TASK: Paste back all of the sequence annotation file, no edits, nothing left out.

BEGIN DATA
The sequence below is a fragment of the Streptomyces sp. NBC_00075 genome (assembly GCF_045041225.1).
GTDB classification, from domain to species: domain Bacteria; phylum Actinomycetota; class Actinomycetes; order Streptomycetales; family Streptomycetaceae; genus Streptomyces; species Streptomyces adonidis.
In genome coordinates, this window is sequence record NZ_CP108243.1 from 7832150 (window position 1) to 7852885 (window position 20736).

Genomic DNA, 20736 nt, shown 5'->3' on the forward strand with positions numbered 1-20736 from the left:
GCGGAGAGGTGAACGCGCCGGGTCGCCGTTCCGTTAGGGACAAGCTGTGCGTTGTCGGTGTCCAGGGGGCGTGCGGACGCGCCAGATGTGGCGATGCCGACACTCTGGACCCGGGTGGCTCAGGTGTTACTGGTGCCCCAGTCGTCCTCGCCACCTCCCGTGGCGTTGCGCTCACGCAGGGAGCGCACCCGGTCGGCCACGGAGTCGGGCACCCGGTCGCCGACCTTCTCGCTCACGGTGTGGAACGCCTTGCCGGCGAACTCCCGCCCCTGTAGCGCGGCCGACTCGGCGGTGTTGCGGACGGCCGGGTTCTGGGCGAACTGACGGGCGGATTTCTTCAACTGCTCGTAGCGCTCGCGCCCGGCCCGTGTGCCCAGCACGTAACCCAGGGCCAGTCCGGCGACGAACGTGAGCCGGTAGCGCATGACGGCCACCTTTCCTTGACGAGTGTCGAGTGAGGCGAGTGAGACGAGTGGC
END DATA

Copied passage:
The sequence below is a fragment of the Streptomyces sp. NBC_00075 genome (assembly GCF_045041225.1).
GTDB classification, from domain to species: domain Bacteria; phylum Actinomycetota; class Actinomycetes; order Streptomycetales; family Streptomycetaceae; genus Streptomyces; species Streptomyces adonidis.
In genome coordinates, this window is sequence record NZ_CP108243.1 from 7832150 (window position 1) to 7852885 (window position 20736).

Genomic DNA, 20736 nt, shown 5'->3' on the forward strand with positions numbered 1-20736 from the left:
GCGGAGAGGTGAACGCGCCGGGTCGCCGTTCCGTTAGGGACAAGCTGTGCGTTGTCGGTGTCCAGGGGGCGTGCGGACGCGCCAGATGTGGCGATGCCGACACTCTGGACCCGGGTGGCTCAGGTGTTACTGGTGCCCCAGTCGTCCTCGCCACCTCCCGTGGCGTTGCGCTCACGCAGGGAGCGCACCCGGTCGGCCACGGAGTCGGGCACCCGGTCGCCGACCTTCTCGCTCACGGTGTGGAACGCCTTGCCGGCGAACTCCCGCCCCTGTAGCGCGGCCGACTCGGCGGTGTTGCGGACGGCCGGGTTCTGGGCGAACTGACGGGCGGATTTCTTCAACTGCTCGTAGCGCTCGCGCCCGGCCCGTGTGCCCAGCACGTAACCCAGGGCCAGTCCGGCGACGAACGTGAGCCGGTAGCGCATGACGGCCACCTTTCCTTGACGAGTGTCGAGTGAGGCGAGTGAGACGAGTGGC